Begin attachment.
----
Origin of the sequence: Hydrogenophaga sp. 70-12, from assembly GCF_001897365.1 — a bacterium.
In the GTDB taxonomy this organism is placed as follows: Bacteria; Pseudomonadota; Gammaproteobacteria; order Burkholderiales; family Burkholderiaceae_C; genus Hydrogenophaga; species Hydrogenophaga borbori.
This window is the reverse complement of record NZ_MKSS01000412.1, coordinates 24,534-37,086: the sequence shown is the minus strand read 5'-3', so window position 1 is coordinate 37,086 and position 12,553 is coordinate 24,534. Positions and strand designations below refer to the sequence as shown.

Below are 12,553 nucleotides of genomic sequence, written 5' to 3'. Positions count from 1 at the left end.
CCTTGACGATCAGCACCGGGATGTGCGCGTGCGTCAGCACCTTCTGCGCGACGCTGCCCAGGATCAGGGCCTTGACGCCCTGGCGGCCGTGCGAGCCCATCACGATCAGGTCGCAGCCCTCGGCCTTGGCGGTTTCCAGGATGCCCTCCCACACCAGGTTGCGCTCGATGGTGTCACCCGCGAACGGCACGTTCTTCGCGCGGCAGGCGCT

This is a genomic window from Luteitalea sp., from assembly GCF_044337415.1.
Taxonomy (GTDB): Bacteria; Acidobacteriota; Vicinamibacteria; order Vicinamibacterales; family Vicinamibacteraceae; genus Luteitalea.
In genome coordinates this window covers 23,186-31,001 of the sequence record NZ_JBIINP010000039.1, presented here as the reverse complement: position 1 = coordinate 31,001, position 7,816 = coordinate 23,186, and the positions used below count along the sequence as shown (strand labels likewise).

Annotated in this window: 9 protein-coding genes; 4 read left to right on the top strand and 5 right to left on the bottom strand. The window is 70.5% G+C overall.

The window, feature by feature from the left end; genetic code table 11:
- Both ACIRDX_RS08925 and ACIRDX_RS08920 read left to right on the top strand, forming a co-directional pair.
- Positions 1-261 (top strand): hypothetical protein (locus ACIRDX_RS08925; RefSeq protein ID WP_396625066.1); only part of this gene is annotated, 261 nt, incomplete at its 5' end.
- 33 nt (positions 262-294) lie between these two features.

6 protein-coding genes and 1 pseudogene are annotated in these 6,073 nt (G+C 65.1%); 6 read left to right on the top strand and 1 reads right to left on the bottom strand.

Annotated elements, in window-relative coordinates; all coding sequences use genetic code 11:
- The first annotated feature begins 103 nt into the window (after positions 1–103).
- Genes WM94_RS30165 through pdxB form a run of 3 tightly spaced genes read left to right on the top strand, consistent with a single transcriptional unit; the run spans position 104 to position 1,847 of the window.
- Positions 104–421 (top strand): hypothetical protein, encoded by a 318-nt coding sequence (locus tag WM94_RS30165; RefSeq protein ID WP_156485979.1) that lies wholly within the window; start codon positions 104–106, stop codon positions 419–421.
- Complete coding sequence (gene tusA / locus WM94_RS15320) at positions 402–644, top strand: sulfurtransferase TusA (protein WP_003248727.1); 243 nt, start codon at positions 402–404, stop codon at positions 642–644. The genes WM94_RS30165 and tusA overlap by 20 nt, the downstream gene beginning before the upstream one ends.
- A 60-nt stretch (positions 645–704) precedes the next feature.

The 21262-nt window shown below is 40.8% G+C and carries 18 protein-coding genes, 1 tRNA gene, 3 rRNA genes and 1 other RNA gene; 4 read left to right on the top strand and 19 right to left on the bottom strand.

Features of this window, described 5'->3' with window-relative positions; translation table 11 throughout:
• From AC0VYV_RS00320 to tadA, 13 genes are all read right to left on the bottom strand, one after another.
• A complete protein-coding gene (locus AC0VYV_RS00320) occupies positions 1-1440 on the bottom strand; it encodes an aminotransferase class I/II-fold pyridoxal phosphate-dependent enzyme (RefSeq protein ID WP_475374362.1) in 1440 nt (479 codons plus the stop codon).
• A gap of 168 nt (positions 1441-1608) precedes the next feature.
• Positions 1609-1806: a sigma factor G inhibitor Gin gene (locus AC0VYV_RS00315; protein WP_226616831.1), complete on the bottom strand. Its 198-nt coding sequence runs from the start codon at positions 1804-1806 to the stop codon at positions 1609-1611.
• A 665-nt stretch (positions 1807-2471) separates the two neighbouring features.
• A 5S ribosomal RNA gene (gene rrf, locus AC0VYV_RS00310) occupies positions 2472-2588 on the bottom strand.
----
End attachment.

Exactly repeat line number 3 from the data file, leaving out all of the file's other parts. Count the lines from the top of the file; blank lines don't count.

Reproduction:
This window is the reverse complement of record NZ_MKSS01000412.1, coordinates 24,534-37,086: the sequence shown is the minus strand read 5'-3', so window position 1 is coordinate 37,086 and position 12,553 is coordinate 24,534. Positions and strand designations below refer to the sequence as shown.